We provide support and resources to engage every nation in the UK with Into Film's programme. Equal access and opportunity will be available to children and young people in England, Scotland, Wales and Northern Ireland; there will also be tailored and, where relevant, bilingual content to reflect each nation's culture and curriculum requirements.

A girl talking to her friend in her film club

Film Clubs

Film clubs give children and young people the space to watch, discuss and review films, as well as the professional training and online resources to make their own. They are free for state funded schools and non-school settings, such as youth clubs, cinemas and libraries. This is a great launch pad for introducing young people to film, as well as boosting literacy, critical thinking and filmmaking skills.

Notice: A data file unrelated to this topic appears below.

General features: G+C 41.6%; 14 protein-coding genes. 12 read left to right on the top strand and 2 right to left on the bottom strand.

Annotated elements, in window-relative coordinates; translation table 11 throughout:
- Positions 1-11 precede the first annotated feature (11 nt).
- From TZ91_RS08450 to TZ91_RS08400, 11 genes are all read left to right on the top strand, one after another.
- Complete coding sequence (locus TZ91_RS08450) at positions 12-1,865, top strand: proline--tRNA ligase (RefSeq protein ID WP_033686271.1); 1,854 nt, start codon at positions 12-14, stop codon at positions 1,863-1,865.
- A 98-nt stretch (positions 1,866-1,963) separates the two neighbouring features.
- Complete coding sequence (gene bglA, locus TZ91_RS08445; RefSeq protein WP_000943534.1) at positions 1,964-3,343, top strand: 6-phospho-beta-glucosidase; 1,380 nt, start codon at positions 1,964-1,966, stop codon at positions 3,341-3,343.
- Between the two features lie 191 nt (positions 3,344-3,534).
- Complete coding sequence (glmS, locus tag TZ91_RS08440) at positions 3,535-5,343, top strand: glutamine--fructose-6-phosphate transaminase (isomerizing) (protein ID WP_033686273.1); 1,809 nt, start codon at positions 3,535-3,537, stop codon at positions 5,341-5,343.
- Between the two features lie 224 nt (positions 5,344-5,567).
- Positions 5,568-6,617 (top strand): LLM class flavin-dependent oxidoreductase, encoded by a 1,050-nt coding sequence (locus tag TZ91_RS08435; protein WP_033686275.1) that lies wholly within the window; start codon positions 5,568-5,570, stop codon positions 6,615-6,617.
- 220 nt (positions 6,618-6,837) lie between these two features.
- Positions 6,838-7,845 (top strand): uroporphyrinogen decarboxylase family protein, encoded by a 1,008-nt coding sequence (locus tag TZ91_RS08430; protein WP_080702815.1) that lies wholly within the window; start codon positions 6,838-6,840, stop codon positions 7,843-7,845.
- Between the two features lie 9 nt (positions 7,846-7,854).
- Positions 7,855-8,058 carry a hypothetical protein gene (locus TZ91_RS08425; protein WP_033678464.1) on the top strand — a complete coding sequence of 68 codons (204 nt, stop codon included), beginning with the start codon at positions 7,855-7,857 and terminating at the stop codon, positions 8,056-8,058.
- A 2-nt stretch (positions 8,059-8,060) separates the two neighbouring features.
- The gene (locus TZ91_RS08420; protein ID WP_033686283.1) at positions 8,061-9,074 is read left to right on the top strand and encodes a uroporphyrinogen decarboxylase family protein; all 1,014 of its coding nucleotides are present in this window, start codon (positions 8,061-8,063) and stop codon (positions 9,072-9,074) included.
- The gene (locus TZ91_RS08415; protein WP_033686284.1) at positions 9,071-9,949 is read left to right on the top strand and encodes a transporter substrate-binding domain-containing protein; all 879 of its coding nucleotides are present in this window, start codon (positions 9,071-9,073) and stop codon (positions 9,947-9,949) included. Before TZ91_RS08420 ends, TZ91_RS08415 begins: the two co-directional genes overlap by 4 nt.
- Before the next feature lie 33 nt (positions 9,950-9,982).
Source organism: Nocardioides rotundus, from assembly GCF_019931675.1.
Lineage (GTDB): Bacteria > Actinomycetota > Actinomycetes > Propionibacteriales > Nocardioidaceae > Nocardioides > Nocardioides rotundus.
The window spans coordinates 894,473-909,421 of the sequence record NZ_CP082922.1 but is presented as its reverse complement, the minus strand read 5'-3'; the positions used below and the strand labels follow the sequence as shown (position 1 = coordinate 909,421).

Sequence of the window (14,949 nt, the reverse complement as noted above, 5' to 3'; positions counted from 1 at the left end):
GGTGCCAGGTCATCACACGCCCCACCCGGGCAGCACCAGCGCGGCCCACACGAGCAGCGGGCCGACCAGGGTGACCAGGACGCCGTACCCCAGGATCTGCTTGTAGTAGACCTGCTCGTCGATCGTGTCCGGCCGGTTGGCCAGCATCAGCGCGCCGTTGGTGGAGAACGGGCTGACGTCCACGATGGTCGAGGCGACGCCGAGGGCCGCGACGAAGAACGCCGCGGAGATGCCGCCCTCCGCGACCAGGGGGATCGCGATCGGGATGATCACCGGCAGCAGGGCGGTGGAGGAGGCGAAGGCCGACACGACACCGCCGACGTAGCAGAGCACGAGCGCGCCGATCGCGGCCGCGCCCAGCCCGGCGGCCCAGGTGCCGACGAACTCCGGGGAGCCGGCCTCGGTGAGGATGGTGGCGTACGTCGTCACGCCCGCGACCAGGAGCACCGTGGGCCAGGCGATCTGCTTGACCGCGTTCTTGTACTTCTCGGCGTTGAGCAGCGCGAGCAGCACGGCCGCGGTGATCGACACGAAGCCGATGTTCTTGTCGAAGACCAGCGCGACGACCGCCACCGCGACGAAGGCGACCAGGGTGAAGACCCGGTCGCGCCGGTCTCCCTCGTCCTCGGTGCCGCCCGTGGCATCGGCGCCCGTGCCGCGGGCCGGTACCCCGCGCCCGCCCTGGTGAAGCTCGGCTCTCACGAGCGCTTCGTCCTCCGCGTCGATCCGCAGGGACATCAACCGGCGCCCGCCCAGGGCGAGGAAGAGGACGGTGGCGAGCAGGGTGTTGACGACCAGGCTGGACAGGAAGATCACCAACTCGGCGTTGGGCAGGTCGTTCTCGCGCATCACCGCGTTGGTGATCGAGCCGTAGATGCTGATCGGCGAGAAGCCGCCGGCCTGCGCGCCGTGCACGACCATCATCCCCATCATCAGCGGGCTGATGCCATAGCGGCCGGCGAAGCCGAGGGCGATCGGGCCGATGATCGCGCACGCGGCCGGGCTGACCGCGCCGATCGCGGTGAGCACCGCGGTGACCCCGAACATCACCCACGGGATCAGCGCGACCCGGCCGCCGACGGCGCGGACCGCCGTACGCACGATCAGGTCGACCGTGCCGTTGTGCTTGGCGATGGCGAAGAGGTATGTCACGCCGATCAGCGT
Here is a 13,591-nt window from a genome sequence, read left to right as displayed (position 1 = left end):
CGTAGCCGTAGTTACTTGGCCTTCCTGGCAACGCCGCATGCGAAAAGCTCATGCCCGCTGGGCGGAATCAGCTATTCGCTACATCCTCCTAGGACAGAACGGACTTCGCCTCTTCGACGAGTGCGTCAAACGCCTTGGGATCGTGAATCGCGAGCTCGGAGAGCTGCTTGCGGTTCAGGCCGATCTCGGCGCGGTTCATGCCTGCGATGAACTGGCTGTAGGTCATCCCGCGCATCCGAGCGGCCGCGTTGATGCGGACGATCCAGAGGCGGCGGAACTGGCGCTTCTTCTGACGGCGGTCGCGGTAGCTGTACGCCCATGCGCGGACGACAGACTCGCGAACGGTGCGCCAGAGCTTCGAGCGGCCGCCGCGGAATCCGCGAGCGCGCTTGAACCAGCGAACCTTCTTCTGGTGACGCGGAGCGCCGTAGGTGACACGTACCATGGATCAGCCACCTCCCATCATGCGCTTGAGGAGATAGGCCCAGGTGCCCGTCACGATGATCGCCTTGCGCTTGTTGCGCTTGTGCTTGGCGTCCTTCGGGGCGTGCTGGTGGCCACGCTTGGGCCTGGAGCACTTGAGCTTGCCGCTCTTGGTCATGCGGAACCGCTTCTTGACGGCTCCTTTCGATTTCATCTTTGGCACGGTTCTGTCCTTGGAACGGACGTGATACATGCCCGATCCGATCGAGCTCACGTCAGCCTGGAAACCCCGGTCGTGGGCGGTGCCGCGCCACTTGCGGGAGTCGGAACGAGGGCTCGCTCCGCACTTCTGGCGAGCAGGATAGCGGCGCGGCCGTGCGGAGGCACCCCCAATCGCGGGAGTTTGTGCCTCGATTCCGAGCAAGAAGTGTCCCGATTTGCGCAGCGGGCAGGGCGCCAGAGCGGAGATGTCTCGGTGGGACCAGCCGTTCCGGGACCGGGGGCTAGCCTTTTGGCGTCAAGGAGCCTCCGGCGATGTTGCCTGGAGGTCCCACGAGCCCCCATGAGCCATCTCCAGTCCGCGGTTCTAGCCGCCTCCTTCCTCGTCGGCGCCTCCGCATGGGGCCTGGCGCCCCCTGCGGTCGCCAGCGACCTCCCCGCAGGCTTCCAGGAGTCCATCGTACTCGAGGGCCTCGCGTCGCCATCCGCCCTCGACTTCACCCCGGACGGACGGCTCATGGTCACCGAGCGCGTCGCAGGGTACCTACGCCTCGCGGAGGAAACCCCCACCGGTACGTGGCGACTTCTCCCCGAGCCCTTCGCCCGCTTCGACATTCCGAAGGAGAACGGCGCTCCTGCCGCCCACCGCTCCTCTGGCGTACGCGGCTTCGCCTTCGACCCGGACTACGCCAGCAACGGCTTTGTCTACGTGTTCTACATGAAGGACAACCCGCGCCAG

Film clubs in schools - Film clubs out of school

Young people clapping as they watch a film

Watching Films

From a catalogue of over 4,000 age-appropriate films to an annual UK-wide film festival and year-round programme of cinema-based screenings and events, we give children and young people the chance to explore and develop their understanding of film. Watching films in the communal environment of their clubs or enjoying the wonder of the big screen at the cinema, we help them experiment with different genres, eras and styles and in doing so develop a lifelong relationship with film. We believe that watching films plays a key role in helping young people examine their lives and the world around them, and discover cultures beyond their own.

Watching films in school - Watching films outside school

Young people learn how to hold a film camera.